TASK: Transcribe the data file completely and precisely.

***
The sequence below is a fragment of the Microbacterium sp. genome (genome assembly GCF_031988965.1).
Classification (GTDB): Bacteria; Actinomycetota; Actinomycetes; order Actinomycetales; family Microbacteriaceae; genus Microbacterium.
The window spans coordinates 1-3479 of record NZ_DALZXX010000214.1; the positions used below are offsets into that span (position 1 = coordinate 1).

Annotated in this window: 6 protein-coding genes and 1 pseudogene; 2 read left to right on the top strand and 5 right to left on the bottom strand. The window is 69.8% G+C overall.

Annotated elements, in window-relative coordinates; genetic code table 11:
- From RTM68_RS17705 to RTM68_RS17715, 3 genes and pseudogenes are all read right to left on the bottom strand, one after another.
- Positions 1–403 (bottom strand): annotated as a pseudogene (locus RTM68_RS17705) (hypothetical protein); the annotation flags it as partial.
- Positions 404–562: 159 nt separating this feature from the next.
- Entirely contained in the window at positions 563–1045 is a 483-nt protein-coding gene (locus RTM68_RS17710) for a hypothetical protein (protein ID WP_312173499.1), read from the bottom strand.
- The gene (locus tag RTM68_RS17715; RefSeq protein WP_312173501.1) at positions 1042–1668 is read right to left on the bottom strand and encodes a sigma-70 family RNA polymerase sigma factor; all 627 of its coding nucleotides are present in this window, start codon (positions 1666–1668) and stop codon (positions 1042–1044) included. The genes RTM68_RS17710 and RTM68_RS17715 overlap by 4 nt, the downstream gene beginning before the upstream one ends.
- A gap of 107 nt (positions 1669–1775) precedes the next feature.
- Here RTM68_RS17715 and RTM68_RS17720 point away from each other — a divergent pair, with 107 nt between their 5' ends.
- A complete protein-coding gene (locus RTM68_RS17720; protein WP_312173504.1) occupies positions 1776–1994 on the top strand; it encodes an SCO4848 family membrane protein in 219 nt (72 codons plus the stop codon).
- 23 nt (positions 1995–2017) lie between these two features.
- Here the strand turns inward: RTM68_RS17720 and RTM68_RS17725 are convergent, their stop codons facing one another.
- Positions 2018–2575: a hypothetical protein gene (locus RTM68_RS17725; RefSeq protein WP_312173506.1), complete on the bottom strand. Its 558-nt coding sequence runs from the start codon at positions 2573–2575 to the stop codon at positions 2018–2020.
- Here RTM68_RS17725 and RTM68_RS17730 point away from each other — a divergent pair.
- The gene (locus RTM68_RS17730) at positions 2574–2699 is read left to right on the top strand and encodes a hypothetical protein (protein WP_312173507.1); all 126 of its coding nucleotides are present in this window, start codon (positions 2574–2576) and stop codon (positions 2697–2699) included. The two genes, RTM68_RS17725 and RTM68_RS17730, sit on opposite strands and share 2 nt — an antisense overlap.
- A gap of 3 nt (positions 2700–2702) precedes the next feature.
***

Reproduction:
The sequence below is a fragment of the Microbacterium sp. genome (genome assembly GCF_031988965.1).
Classification (GTDB): Bacteria; Actinomycetota; Actinomycetes; order Actinomycetales; family Microbacteriaceae; genus Microbacterium.
The window spans coordinates 1-3479 of record NZ_DALZXX010000214.1; the positions used below are offsets into that span (position 1 = coordinate 1).

Annotated in this window: 6 protein-coding genes and 1 pseudogene; 2 read left to right on the top strand and 5 right to left on the bottom strand. The window is 69.8% G+C overall.

Annotated elements, in window-relative coordinates; genetic code table 11:
- From RTM68_RS17705 to RTM68_RS17715, 3 genes and pseudogenes are all read right to left on the bottom strand, one after another.
- Positions 1–403 (bottom strand): annotated as a pseudogene (locus RTM68_RS17705) (hypothetical protein); the annotation flags it as partial.
- Positions 404–562: 159 nt separating this feature from the next.
- Entirely contained in the window at positions 563–1045 is a 483-nt protein-coding gene (locus RTM68_RS17710) for a hypothetical protein (protein ID WP_312173499.1), read from the bottom strand.
- The gene (locus tag RTM68_RS17715; RefSeq protein WP_312173501.1) at positions 1042–1668 is read right to left on the bottom strand and encodes a sigma-70 family RNA polymerase sigma factor; all 627 of its coding nucleotides are present in this window, start codon (positions 1666–1668) and stop codon (positions 1042–1044) included. The genes RTM68_RS17710 and RTM68_RS17715 overlap by 4 nt, the downstream gene beginning before the upstream one ends.
- A gap of 107 nt (positions 1669–1775) precedes the next feature.
- Here RTM68_RS17715 and RTM68_RS17720 point away from each other — a divergent pair, with 107 nt between their 5' ends.
- A complete protein-coding gene (locus RTM68_RS17720; protein WP_312173504.1) occupies positions 1776–1994 on the top strand; it encodes an SCO4848 family membrane protein in 219 nt (72 codons plus the stop codon).
- 23 nt (positions 1995–2017) lie between these two features.
- Here the strand turns inward: RTM68_RS17720 and RTM68_RS17725 are convergent, their stop codons facing one another.
- Positions 2018–2575: a hypothetical protein gene (locus RTM68_RS17725; RefSeq protein WP_312173506.1), complete on the bottom strand. Its 558-nt coding sequence runs from the start codon at positions 2573–2575 to the stop codon at positions 2018–2020.
- Here RTM68_RS17725 and RTM68_RS17730 point away from each other — a divergent pair.
- The gene (locus RTM68_RS17730) at positions 2574–2699 is read left to right on the top strand and encodes a hypothetical protein (protein WP_312173507.1); all 126 of its coding nucleotides are present in this window, start codon (positions 2574–2576) and stop codon (positions 2697–2699) included. The two genes, RTM68_RS17725 and RTM68_RS17730, sit on opposite strands and share 2 nt — an antisense overlap.
- A gap of 3 nt (positions 2700–2702) precedes the next feature.